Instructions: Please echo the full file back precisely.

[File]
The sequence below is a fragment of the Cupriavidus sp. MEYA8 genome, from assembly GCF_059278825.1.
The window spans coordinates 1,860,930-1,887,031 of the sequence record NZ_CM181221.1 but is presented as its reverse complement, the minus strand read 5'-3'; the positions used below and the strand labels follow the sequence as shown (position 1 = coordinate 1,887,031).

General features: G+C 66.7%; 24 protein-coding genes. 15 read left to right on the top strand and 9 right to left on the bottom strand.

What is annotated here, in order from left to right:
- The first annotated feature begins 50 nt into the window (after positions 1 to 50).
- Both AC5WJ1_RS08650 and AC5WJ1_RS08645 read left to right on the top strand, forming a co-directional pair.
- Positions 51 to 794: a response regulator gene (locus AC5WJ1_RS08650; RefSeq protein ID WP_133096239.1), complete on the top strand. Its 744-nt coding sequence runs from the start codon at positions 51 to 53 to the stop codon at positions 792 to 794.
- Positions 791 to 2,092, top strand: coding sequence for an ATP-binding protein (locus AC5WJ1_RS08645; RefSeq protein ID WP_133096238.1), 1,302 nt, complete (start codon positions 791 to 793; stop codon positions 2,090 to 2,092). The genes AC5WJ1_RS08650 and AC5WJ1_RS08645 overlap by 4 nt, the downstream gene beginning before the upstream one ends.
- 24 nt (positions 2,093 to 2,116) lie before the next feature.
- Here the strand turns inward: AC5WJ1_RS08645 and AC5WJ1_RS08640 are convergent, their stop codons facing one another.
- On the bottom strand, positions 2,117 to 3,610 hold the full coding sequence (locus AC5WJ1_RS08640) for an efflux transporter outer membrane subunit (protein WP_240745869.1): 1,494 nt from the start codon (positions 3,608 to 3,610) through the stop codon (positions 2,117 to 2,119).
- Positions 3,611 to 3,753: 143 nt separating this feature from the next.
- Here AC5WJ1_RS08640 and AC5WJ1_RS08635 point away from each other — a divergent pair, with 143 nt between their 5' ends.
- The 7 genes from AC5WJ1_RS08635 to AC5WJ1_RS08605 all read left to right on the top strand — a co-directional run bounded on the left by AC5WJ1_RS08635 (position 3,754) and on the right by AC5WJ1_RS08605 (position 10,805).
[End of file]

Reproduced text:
The sequence below is a fragment of the Cupriavidus sp. MEYA8 genome, from assembly GCF_059278825.1.
The window spans coordinates 1,860,930-1,887,031 of the sequence record NZ_CM181221.1 but is presented as its reverse complement, the minus strand read 5'-3'; the positions used below and the strand labels follow the sequence as shown (position 1 = coordinate 1,887,031).

General features: G+C 66.7%; 24 protein-coding genes. 15 read left to right on the top strand and 9 right to left on the bottom strand.

What is annotated here, in order from left to right:
- The first annotated feature begins 50 nt into the window (after positions 1 to 50).
- Both AC5WJ1_RS08650 and AC5WJ1_RS08645 read left to right on the top strand, forming a co-directional pair.
- Positions 51 to 794: a response regulator gene (locus AC5WJ1_RS08650; RefSeq protein ID WP_133096239.1), complete on the top strand. Its 744-nt coding sequence runs from the start codon at positions 51 to 53 to the stop codon at positions 792 to 794.
- Positions 791 to 2,092, top strand: coding sequence for an ATP-binding protein (locus AC5WJ1_RS08645; RefSeq protein ID WP_133096238.1), 1,302 nt, complete (start codon positions 791 to 793; stop codon positions 2,090 to 2,092). The genes AC5WJ1_RS08650 and AC5WJ1_RS08645 overlap by 4 nt, the downstream gene beginning before the upstream one ends.
- 24 nt (positions 2,093 to 2,116) lie before the next feature.
- Here the strand turns inward: AC5WJ1_RS08645 and AC5WJ1_RS08640 are convergent, their stop codons facing one another.
- On the bottom strand, positions 2,117 to 3,610 hold the full coding sequence (locus AC5WJ1_RS08640) for an efflux transporter outer membrane subunit (protein WP_240745869.1): 1,494 nt from the start codon (positions 3,608 to 3,610) through the stop codon (positions 2,117 to 2,119).
- Positions 3,611 to 3,753: 143 nt separating this feature from the next.
- Here AC5WJ1_RS08640 and AC5WJ1_RS08635 point away from each other — a divergent pair, with 143 nt between their 5' ends.
- The 7 genes from AC5WJ1_RS08635 to AC5WJ1_RS08605 all read left to right on the top strand — a co-directional run bounded on the left by AC5WJ1_RS08635 (position 3,754) and on the right by AC5WJ1_RS08605 (position 10,805).